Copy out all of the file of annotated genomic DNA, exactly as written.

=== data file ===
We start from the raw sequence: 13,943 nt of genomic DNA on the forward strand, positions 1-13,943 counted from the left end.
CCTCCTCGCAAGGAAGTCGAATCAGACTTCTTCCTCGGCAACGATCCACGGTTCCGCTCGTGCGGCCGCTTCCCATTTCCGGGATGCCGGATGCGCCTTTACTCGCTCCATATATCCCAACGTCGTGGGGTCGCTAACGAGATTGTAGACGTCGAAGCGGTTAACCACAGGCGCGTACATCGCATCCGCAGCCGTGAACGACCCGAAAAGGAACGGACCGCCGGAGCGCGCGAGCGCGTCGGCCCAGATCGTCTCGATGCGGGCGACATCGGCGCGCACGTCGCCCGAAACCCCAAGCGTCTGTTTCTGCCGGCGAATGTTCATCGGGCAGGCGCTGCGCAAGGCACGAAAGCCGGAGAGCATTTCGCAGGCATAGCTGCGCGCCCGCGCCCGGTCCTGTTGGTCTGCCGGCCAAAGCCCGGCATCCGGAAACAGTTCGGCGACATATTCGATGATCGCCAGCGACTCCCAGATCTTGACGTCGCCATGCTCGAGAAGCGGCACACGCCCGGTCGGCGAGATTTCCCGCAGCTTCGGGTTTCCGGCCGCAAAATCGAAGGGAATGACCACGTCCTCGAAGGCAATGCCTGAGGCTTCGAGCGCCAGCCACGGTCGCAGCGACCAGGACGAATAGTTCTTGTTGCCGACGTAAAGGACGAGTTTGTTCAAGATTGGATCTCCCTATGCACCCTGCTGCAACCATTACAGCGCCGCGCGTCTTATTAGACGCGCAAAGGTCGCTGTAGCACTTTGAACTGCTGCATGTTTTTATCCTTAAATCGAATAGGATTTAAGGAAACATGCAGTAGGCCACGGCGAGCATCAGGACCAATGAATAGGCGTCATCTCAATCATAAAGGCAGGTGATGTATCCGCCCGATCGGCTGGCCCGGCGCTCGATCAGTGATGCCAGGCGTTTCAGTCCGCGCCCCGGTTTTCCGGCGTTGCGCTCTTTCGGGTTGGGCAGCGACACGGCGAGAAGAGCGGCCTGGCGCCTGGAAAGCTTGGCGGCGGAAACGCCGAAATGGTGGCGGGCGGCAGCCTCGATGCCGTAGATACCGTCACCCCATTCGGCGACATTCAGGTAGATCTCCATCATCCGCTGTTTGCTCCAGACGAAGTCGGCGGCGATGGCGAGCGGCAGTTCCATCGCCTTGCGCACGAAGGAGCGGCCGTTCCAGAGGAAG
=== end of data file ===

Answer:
We start from the raw sequence: 13,943 nt of genomic DNA on the forward strand, positions 1-13,943 counted from the left end.
CCTCCTCGCAAGGAAGTCGAATCAGACTTCTTCCTCGGCAACGATCCACGGTTCCGCTCGTGCGGCCGCTTCCCATTTCCGGGATGCCGGATGCGCCTTTACTCGCTCCATATATCCCAACGTCGTGGGGTCGCTAACGAGATTGTAGACGTCGAAGCGGTTAACCACAGGCGCGTACATCGCATCCGCAGCCGTGAACGACCCGAAAAGGAACGGACCGCCGGAGCGCGCGAGCGCGTCGGCCCAGATCGTCTCGATGCGGGCGACATCGGCGCGCACGTCGCCCGAAACCCCAAGCGTCTGTTTCTGCCGGCGAATGTTCATCGGGCAGGCGCTGCGCAAGGCACGAAAGCCGGAGAGCATTTCGCAGGCATAGCTGCGCGCCCGCGCCCGGTCCTGTTGGTCTGCCGGCCAAAGCCCGGCATCCGGAAACAGTTCGGCGACATATTCGATGATCGCCAGCGACTCCCAGATCTTGACGTCGCCATGCTCGAGAAGCGGCACACGCCCGGTCGGCGAGATTTCCCGCAGCTTCGGGTTTCCGGCCGCAAAATCGAAGGGAATGACCACGTCCTCGAAGGCAATGCCTGAGGCTTCGAGCGCCAGCCACGGTCGCAGCGACCAGGACGAATAGTTCTTGTTGCCGACGTAAAGGACGAGTTTGTTCAAGATTGGATCTCCCTATGCACCCTGCTGCAACCATTACAGCGCCGCGCGTCTTATTAGACGCGCAAAGGTCGCTGTAGCACTTTGAACTGCTGCATGTTTTTATCCTTAAATCGAATAGGATTTAAGGAAACATGCAGTAGGCCACGGCGAGCATCAGGACCAATGAATAGGCGTCATCTCAATCATAAAGGCAGGTGATGTATCCGCCCGATCGGCTGGCCCGGCGCTCGATCAGTGATGCCAGGCGTTTCAGTCCGCGCCCCGGTTTTCCGGCGTTGCGCTCTTTCGGGTTGGGCAGCGACACGGCGAGAAGAGCGGCCTGGCGCCTGGAAAGCTTGGCGGCGGAAACGCCGAAATGGTGGCGGGCGGCAGCCTCGATGCCGTAGATACCGTCACCCCATTCGGCGACATTCAGGTAGATCTCCATCATCCGCTGTTTGCTCCAGACGAAGTCGGCGGCGATGGCGAGCGGCAGTTCCATCGCCTTGCGCACGAAGGAGCGGCCGTTCCAGAGGAAG